Social Media Scams Alert - Scams on Social Media
- Social media sites ask for, and often get, a large amount of personal information from users. Unfortunately, identity thieves may use that information to perpetuate scams, especially if you use personal information when creating security passwords.
If you have a public Facebook profile that gives your birth date and your parents' names and that kind of thing, they can provide the answers to security questions that your bank might have on its Web site. Even if your profile is private, identity thieves may find other ways to get your information.
Spammers, hackers, trying to sell products using fictitious profiles. Be careful about adding social networking "friends" you don't know in real life. And remember, just because a social media site asks for information doesn't mean you have to give it.
*** Never sending money to someone who asks for it over a social media service, there have been reports of scammers hijacking accounts and posing as friends.
Older Americans are increasingly active on social media, especially Facebook, which is used by nearly three-quarters of U.S. adults ages 50 to 64 and half of those age 65 and over, according to 2021 survey data from the Pew Research Center.
But be careful where you click: Fraud is prevalent on popular social networks like Facebook, Instagram and Twitter, and getting more so.
The Federal Trade Commission (FTC) received more than 95,000 complaints in 2021 about scams that originated with social media ads, posts or messages, a six-fold increase since 2019. Those incidents cost consumers some $770 million, accounting for a quarter of fraud losses reported to the FTC in 2021 and making social media the most profitable way for scammers to reach consumers, the agency said in a January 2022 report.
Many of these cons simply put a social media spin on older online frauds. Romance scams, fake stores and bogus investments (often involving cryptocurrency) are rife on social networks, according to the FTC. Your social feeds might also be full of fake corporate giveaways, nonexistent government grants, supposed sweepstakes winnings and ads for questionable health aids, intended to get you to send money or click on malware-loaded links.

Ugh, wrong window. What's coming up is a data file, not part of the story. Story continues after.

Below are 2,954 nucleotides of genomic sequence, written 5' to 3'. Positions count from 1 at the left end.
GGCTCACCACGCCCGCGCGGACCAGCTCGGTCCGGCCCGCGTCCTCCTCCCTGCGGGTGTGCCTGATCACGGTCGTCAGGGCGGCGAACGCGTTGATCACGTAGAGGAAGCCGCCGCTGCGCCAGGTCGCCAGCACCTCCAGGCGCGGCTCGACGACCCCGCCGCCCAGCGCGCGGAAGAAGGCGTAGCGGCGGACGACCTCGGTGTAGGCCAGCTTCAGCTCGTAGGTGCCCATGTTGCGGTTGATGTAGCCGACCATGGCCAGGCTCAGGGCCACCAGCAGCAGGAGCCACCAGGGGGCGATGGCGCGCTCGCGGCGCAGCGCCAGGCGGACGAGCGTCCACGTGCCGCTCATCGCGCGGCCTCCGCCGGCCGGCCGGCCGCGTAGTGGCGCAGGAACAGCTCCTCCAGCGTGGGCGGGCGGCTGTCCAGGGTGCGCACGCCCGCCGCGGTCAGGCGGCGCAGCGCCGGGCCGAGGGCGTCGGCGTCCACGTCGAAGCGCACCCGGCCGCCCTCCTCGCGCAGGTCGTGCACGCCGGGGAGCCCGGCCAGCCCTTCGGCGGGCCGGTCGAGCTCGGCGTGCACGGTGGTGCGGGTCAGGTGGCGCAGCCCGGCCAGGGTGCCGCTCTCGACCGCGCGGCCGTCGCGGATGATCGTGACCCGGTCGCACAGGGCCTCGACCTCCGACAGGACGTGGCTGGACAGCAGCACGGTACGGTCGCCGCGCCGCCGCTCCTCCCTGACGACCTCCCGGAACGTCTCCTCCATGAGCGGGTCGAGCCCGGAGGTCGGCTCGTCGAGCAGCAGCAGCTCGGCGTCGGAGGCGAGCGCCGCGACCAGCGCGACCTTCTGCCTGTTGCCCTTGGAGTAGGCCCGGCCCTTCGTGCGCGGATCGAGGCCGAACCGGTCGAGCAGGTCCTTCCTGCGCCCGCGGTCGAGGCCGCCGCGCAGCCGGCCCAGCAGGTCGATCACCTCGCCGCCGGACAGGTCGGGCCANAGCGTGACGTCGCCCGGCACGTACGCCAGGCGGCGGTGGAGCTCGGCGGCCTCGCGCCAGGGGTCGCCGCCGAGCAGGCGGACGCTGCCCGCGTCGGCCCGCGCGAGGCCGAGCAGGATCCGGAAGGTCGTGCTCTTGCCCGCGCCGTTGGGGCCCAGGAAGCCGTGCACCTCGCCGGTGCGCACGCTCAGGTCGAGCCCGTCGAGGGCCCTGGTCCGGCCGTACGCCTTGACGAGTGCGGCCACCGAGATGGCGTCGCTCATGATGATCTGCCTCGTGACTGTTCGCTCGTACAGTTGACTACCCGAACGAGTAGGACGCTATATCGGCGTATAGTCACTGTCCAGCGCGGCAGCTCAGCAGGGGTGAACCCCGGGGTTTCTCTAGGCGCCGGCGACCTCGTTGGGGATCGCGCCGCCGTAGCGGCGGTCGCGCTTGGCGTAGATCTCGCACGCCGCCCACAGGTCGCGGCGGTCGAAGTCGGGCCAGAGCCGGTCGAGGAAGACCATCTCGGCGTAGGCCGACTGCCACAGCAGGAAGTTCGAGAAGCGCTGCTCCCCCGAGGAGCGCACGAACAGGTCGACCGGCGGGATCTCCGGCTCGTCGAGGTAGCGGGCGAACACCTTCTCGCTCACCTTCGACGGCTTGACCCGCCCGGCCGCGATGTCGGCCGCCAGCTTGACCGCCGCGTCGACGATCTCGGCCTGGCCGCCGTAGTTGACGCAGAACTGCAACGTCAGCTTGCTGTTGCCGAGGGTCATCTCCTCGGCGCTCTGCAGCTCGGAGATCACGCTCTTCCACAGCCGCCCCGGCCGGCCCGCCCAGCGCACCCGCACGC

Crooks are also customizing social media cons for the coronavirus pandemic. They post bogus ads for COVID-19 testing or treatment, or hack Facebook accounts and, disguised as your actual friends or relatives, send out private messages with purported links to urgent health information or pandemic "relief grants."
Forgery. Loan fraud. Counterfeiting consequences and penalties are harsh. Six bad money habits.
Signing Someone Else's Name on a Check - Signing someone else's name on a check is generally considered forgery and would be illegal in most states. But suppose an adult child signs an elderly parent's name because the parent is incapacitated or a parent signs a child's name because the child is away at college. Guess what? Those signatures are still forgeries, unless a power of attorney is in effect.
Using Someone Else's Identity to Obtain Credit - The use of someone else's name and identity to obtain credit is an obvious no-no.
Lying on a Home Loan Application - Homebuyers and homeowners who want to refinance may be tempted to inflate their income or hide some of their debts to better their chances of a "yes" from the lender. But lying on a loan application is fraud, and lenders do check up on applicants' information, according to Kaplan.
Writing 'Bad' Checks - Many banks offer overdraft protection that kicks in if you write a check for more than the balance of your account. But writing a check that you know is no good is illegal.
Copying U.S. Currency - Color printers, scanners and copiers make it surprisingly easy for just about anyone to replicate U.S. or foreign currency. But it is, in fact, illegal to print your own money and try to spend it to buy goods or services.
Defacing U.S. Currency - Accidental damage to currency normally isn't illegal, deliberate defacement is. Federal law prohibits any action that mutilates, cuts, defaces, perforates or glues together U.S. currency or otherwise renders bills unusable.